Once you have gone through your preflight checklist, you are now ready to take off. Are there any strategies for taking off and landing a drone? In this video, Richard Harrington and Francis Torres walk through several techniques that can help you have smooth takeoffs and landings when flying a drone.
- Well, we've gone through pre-flight checklist, we're ready to take off, and there's a couple you're gonna wanna walk through when you get on location. Francis, the first thing you mentioned was finding a clear area. That, of course, make sense. But what else are you gonna check for? You know, it doesn't just need to be clear. I think we probably want a level area and a safe place to set up, right? - [Francis] Yes, you want a level area so that way when your copter takes off, it's not gonna be taking off at a weird angle. - [Host] So, one of the things we can do when we take off is we can pull the two sticks down and invoke a manual sort of start in a take off and then push up.
And this is sort of doing it yourself. Now what's the danger here of doing this completely by yourself? - [Francis] Well, if you're not used to flying drones you can miscalculate the speed of how much the drone can take off. So if you're flying in a low ceiling, maybe inside and you take off, you could causE some damage to the ceiling or potentially crash. - [Host] Yeah. And I sometimes find that, you know, doing the manual start and take off, that sometimes if it's a little but windy, the drone may not automatically compensate as much for me.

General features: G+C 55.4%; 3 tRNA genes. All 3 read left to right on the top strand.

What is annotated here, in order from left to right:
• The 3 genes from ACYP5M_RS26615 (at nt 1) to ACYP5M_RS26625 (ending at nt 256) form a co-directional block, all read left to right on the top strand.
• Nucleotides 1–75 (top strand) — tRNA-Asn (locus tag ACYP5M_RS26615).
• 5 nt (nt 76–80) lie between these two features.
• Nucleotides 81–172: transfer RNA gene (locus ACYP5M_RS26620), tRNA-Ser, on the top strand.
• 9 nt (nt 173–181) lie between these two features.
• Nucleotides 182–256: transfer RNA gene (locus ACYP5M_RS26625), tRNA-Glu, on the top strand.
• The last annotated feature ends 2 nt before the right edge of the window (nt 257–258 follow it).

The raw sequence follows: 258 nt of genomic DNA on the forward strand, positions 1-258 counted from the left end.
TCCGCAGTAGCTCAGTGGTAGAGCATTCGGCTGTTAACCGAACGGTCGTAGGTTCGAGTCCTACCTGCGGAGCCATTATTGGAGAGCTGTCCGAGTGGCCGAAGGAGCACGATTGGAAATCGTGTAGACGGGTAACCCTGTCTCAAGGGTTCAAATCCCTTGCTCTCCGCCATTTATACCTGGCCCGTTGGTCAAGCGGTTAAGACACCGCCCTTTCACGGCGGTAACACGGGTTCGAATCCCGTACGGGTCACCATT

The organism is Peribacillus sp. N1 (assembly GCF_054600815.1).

Which is why many of these devices are actually putting, you know, push buttons to start the propellors, to do the take off and the landing. We can actually have assisted modules. And these are interesting. So on the bottom of the drones we have some sensors. So in this particular one here, we actually have two speakers. One sends out sound waves and the other receives it. So this can help it measure for landing and take off, the distance to the ground. And the drone kind of calculates it's own speed, right? - [Francis] Yes, correct. Yeah, these are obstacle avoidance sensors.
They, you know, what you just said. They calculate the distance between actual objects. And it tells the drone that, you know, you're too close to something and it prevents it from crashing. - So this automated landing and takeoff may be beneficial to you, particularly if you're a newer flier, or if you're not looking for the challenge. Now there's nothing wrong with doing this manually. But the automated ways can also save you a step and really cut down. I find that the two hardest things to do with the drone are take off and land. Much like an airplane. Like once it's up, you're in pretty good shape.
- [Francis] Yeah. - [Host] All right. So that's the take off and the landing part. Now are there any other things to be mindful of as we're getting ready for this launch? - [Francis] Another thing we gotta look out for is making sure that our batteries are charged, so that way we get the maximum flight time. Controls are charged and our devices are charged. - [Host] All right, as you can see, taking off and landing can be fully automated or you can do this manually. It is a good idea to practice this skill though so you can get your drone up safely in the air and land. I do recommend that before you tackle a difficult take off and landing, or working in an area that's a bit obstructed, practice in a big open field, so you have a little bit of room in case you don't get it quite right the first time.
- Understanding your country's regulations
- Securing permission from property owners
- Taking your drone on a commercial airline
- Understanding weather conditions that affect flight
- Essential flight techniques for photographers
- Monitoring remotely
- Shooting raw photos
- Establishing a landing zone
- Shooting panoramic and HDR images from a drone
- Developing HDR images